Far from our goats

St. Petersburg, Russia


Pelagaeya, from the Ural Mountain region of Russia, wrote her first story for InterestEng. in 4th grade. She’s now in grade 10 and continues to delight us with her Russian stories.

EVERY summer vacation I go to my grandmother’s. I help her in a garden and with the animals. (She lives in a village.) Boring days are passing by with lots of work.  Feeding the sheep and goats twice a day, collecting eggs from the chickens, weeding the garden. There is always lots to do.

     But this year she decided to visit her old-almost-like-family-friend who lives in St. Petersburg. She had not seen her friend in over 45 years!  For many years they wrote each other but then they lost track of each other.  They found each other about five years ago thanks to a Russian version of Facebook called “The Same Class” [i.e. in school].  For grandmother it was a reunion to go see her friend. But for me it meant only one thing: I will go to culture capital of Russia! 

     On the day we arrived our friends showed us a bus route to the center of the city. The next day we woke up late because we were talking a really (really!) long time in the evening and into the night. The next day it was already 2pm when we finally went outside to explore the city. A bus from the place where we were staying to the city center took about an hour. So we visited only the famous Kazansky Cathedral and the Mikailovsky Garden that first day.

     The second day our alarm clocks saved us and we went to the Hermitage. If you have never been to the Hermitage, imagine a huge museum. Then imagine it even LARGER than you imagined it. I will only say that we were wandering there the whole day, but it would be too optimistic to say that we visited even one fifth of the rooms filled with thousands of art works.

    The third day we decided to visit Peterhof, the palace built by Peter the Great. It’s a big park with many beautiful fountains. If you are ever in St. Petersburg, you have to see it! But, please, don’t make my mistake: never buy an ice cream there, if you don’t know the price before you buy it. We bought a cone with two balls of ice cream. When a seller said, “That will be 420 rubles (about 6 dollars),” I was shocked.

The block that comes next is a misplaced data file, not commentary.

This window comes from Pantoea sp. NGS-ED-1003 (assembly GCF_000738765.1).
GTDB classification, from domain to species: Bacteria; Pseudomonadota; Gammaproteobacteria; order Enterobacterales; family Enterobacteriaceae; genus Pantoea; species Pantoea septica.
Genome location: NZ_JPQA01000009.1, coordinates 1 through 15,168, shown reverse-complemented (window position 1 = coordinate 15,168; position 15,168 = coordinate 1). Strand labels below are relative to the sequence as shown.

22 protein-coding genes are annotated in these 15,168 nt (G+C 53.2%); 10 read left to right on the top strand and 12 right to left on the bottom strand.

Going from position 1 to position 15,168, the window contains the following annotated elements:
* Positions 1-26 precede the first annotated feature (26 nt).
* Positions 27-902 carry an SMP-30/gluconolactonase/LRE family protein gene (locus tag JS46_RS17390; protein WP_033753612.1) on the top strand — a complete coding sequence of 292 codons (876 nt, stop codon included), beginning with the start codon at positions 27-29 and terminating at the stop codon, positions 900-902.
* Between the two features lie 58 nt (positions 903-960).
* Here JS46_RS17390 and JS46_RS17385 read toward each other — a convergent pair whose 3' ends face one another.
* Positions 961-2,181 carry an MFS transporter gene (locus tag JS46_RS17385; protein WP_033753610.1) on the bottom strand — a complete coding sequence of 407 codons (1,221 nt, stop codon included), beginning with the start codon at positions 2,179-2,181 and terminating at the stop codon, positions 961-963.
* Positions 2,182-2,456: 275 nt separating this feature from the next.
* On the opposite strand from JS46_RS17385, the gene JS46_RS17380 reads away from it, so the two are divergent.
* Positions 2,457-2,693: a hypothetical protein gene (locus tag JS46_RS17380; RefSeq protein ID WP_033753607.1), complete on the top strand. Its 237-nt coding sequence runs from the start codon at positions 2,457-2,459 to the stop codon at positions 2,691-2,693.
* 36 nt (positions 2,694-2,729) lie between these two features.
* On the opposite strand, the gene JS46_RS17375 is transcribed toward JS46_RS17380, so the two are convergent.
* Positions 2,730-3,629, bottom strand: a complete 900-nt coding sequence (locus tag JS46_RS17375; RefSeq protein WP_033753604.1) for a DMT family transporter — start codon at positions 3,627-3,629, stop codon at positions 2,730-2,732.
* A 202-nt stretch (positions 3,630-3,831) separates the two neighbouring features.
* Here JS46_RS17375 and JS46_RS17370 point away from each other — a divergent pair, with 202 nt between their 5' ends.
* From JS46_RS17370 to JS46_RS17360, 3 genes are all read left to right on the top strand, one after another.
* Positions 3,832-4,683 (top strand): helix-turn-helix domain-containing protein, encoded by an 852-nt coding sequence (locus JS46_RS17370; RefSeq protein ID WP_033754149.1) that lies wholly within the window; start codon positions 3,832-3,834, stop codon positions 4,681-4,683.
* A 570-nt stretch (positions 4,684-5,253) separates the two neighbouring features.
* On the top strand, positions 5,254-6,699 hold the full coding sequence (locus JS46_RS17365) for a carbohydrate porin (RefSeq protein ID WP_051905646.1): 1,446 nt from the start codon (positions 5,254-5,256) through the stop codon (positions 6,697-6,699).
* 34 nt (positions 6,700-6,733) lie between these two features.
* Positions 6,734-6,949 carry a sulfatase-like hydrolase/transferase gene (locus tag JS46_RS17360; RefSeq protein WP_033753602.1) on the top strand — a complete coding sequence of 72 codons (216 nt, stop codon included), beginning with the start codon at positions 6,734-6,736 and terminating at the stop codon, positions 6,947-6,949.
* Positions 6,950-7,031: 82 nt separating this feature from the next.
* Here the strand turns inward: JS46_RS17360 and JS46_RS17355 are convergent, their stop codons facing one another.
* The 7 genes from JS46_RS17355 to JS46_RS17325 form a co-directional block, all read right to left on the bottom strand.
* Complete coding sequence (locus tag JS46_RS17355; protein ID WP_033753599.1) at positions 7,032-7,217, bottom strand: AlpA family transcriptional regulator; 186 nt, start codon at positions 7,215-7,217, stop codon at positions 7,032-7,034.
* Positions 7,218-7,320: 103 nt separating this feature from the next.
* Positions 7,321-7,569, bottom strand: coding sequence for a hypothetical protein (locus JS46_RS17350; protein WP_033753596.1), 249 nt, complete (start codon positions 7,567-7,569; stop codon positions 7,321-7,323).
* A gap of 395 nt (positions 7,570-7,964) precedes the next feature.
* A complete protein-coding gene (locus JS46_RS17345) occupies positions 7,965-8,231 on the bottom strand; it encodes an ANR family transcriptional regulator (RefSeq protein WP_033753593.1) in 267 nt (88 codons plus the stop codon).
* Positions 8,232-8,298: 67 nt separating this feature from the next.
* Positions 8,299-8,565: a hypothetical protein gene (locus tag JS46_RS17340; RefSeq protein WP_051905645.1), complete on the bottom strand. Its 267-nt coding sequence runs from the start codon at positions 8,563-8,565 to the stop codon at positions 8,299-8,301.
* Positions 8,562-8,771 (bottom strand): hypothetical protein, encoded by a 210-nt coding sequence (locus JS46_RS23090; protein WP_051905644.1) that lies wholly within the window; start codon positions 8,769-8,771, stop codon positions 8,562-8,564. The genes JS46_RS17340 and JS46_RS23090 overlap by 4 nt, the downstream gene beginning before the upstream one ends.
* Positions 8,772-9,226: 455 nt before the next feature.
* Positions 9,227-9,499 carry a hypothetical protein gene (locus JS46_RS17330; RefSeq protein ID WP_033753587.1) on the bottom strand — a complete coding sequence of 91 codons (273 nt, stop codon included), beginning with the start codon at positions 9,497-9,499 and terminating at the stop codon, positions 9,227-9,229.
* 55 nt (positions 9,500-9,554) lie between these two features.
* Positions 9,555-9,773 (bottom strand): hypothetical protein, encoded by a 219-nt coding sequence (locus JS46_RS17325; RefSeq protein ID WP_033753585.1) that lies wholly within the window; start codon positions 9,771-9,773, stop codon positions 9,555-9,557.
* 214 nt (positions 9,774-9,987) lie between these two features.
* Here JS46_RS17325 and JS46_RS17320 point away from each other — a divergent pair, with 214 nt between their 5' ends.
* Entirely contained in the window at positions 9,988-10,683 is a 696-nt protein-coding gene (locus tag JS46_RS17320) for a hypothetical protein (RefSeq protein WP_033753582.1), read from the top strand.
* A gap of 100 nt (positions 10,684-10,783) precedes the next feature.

The fourth day we went to the Russian Museum. This museum is full of famous paintings. The most famous is “The ninth wave” by Aivazovsky. I wish I could tell you how wonderful the art works are!  

    The fifth day we visited what is called “The Tsar’s Village,” but it’s really a palace. We didn’t go into the palace museums, we only walked through what is called Catherine’s Park. I don’t know why but I really loved this place more than the other places we visited. There were beautiful ponds, bridges, ducks and woods.  What could be better?

     And the last day we went to the train station to go home. It was a little bit sad, but it was an amazing journey to a great city that I will always remember and always love.  I really hope you get to visit St. Petersburg someday, too, even if you don’t buy any ice cream.  —Pelagaeya

                                                         “The Ninth Wave” 

The title of this painting is very significant.  A wave builds (and rises) nine times.  The ninth wave is the largest.  In the painting, the ninth wave is coming, but we do not know if the men in their small boat survived it.

 ©preInterestEng. July 2013  §  The stories in the magazine portion of the site are written by English language learners. Stories are corrected by a native English speaker.  § Photos are staff or used with permission.  §  To contact us:  go.gently.on@gmail.com